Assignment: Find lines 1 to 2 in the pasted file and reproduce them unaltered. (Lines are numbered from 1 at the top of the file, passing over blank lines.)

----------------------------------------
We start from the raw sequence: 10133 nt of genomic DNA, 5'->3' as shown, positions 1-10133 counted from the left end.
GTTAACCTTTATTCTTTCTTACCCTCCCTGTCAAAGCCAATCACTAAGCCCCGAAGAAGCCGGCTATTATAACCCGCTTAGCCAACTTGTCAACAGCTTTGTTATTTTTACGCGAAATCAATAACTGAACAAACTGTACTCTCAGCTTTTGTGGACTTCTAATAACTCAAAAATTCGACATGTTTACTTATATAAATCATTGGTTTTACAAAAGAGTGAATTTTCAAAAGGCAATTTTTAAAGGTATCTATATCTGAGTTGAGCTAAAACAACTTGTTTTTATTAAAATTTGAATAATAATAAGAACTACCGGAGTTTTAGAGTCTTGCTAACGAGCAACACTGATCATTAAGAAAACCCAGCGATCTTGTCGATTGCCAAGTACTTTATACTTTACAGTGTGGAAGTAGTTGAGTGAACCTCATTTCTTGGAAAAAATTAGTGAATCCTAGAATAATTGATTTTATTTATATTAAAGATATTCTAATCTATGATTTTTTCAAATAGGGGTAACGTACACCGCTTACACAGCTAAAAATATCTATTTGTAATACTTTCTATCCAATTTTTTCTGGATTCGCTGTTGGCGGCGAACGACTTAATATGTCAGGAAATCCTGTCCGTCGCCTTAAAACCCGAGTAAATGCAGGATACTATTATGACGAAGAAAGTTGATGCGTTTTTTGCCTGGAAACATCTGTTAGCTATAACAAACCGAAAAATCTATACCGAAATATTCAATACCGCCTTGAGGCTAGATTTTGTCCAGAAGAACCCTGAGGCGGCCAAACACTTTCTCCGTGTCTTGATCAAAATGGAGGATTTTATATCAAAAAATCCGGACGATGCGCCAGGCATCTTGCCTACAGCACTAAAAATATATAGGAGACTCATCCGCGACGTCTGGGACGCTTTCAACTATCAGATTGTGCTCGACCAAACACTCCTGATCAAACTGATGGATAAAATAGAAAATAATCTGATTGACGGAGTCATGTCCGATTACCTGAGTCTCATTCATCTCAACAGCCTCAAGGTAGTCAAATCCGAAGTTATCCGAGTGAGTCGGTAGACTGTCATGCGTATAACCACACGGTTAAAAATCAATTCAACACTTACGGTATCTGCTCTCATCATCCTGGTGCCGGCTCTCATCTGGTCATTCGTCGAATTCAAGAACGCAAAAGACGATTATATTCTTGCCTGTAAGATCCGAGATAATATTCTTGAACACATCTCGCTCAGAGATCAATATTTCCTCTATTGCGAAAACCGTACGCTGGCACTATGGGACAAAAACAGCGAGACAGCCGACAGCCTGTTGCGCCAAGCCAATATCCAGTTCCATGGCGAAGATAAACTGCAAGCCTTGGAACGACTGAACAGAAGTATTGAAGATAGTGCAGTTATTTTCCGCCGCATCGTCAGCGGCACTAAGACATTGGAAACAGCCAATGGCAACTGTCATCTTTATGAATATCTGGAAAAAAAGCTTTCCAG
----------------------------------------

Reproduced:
We start from the raw sequence: 10133 nt of genomic DNA, 5'->3' as shown, positions 1-10133 counted from the left end.
GTTAACCTTTATTCTTTCTTACCCTCCCTGTCAAAGCCAATCACTAAGCCCCGAAGAAGCCGGCTATTATAACCCGCTTAGCCAACTTGTCAACAGCTTTGTTATTTTTACGCGAAATCAATAACTGAACAAACTGTACTCTCAGCTTTTGTGGACTTCTAATAACTCAAAAATTCGACATGTTTACTTATATAAATCATTGGTTTTACAAAAGAGTGAATTTTCAAAAGGCAATTTTTAAAGGTATCTATATCTGAGTTGAGCTAAAACAACTTGTTTTTATTAAAATTTGAATAATAATAAGAACTACCGGAGTTTTAGAGTCTTGCTAACGAGCAACACTGATCATTAAGAAAACCCAGCGATCTTGTCGATTGCCAAGTACTTTATACTTTACAGTGTGGAAGTAGTTGAGTGAACCTCATTTCTTGGAAAAAATTAGTGAATCCTAGAATAATTGATTTTATTTATATTAAAGATATTCTAATCTATGATTTTTTCAAATAGGGGTAACGTACACCGCTTACACAGCTAAAAATATCTATTTGTAATACTTTCTATCCAATTTTTTCTGGATTCGCTGTTGGCGGCGAACGACTTAATATGTCAGGAAATCCTGTCCGTCGCCTTAAAACCCGAGTAAATGCAGGATACTATTATGACGAAGAAAGTTGATGCGTTTTTTGCCTGGAAACATCTGTTAGCTATAACAAACCGAAAAATCTATACCGAAATATTCAATACCGCCTTGAGGCTAGATTTTGTCCAGAAGAACCCTGAGGCGGCCAAACACTTTCTCCGTGTCTTGATCAAAATGGAGGATTTTATATCAAAAAATCCGGACGATGCGCCAGGCATCTTGCCTACAGCACTAAAAATATATAGGAGACTCATCCGCGACGTCTGGGACGCTTTCAACTATCAGATTGTGCTCGACCAAACACTCCTGATCAAACTGATGGATAAAATAGAAAATAATCTGATTGACGGAGTCATGTCCGATTACCTGAGTCTCATTCATCTCAACAGCCTCAAGGTAGTCAAATCCGAAGTTATCCGAGTGAGTCGGTAGACTGTCATGCGTATAACCACACGGTTAAAAATCAATTCAACACTTACGGTATCTGCTCTCATCATCCTGGTGCCGGCTCTCATCTGGTCATTCGTCGAATTCAAGAACGCAAAAGACGATTATATTCTTGCCTGTAAGATCCGAGATAATATTCTTGAACACATCTCGCTCAGAGATCAATATTTCCTCTATTGCGAAAACCGTACGCTGGCACTATGGGACAAAAACAGCGAGACAGCCGACAGCCTGTTGCGCCAAGCCAATATCCAGTTCCATGGCGAAGATAAACTGCAAGCCTTGGAACGACTGAACAGAAGTATTGAAGATAGTGCAGTTATTTTCCGCCGCATCGTCAGCGGCACTAAGACATTGGAAACAGCCAATGGCAACTGTCATCTTTATGAATATCTGGAAAAAAAGCTTTCCAG